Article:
The voices of Tax Policy Center's researchers and staff
The beleaguered IRS has two enormous challenges: It must rebuild its reputation to win congressional support for the funding it needs to do its job. And, because it will never get all the money it needs, it must spend the dollars it does have more wisely. It can start by improving the way it communicates with taxpayers, and doing it in a way that can save the cash-strapped agency a few dollars.
In her recent report to Congress, IRS Taxpayer Advocate Nina Olson suggests one such reform that could pay big dividends: The agency could fix the way it does letter audits. These reviews, which the IRS calls correspondence examinations or corr exams, are by far the most common way the agency resolves disputes with taxpayers. In 2013, the agency did more than 1 million of them, about three-quarters of all its audits.
These letters to taxpayers normally request additional documentation supporting deductions, clarifying income, and the like. Many queries can be resolved relatively easily, often by the taxpayer sending in some additional paperwork. The problem is the agency does not assign a single staffer to each case.
The system works like this: If a taxpayer responds to an IRS letter with a phone call (as many do), it is randomly assigned to an examiner by an automated routing system. So far so good.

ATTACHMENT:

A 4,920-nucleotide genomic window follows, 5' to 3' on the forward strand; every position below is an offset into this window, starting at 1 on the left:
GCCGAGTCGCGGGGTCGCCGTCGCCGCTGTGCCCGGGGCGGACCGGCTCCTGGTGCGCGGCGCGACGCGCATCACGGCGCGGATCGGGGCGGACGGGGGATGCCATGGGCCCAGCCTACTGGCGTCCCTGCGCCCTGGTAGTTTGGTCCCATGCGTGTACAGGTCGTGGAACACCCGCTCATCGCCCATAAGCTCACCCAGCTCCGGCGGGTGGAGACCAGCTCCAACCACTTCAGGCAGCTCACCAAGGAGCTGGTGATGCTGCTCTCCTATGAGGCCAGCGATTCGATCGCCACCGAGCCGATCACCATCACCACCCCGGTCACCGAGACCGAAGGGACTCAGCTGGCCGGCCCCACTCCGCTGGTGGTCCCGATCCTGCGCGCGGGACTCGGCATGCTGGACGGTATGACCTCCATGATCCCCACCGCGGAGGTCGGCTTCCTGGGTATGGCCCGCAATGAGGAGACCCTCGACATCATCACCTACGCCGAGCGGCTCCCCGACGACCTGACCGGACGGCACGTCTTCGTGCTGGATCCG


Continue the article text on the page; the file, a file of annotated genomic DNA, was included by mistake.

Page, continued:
The problem comes if you need to make a second call to, say, clarify a request for information. That’s pretty common: More than 60 percent of taxpayers faced with letter audits contact the IRS at least twice. Your call is again automatically routed to the next available staffer. Thus, chances are your case will be assigned to someone entirely new. You can insist on talking the examiner you started with, but you may have to wait three days to get your call returned.
In practice, that often means you start all over again. The taxpayer is frustrated. And the IRS ends up spending more time and money resolving the case.
The second examiner is supposed to have access to your case information, including any documents you may have already sent and notes from previous calls. But your paperwork is never put into electronic form and may not be available to the second call-taker. Olson reports the case notes are often idiosyncratic and incomplete. And because tax law is so complicated and often so ambiguous, the second staffer may interpret your dispute, and your response to it, entirely differently than the first.
One result: Because of the confusion and resulting taxpayer dissatisfaction (fewer than half of those who go through a letter audit say they are satisfied with the process), many cases are appealed. That takes more time for both taxpayers and staff, requires reviews by higher-level (and higher-paid) examiners, and probably ends up costing the agency more money.
This issue is hardly new. This is not the first time Olson has urged reform. Worse, back in 1998, senators Pete Domenici (R-NM) and Mike Enzi (R-WY), raised concerns about the program. Congress even passed a law requiring the agency “to the extent practicable” to assign a single staffer to each of these cases. Domenici retired six years ago. The agency has still not fixed the problem.
It should. Assigning one examiner to see a case to conclusion is only common sense. This is a small but classic case of a reform that would improve the agency’s standing with taxpayers and save money.
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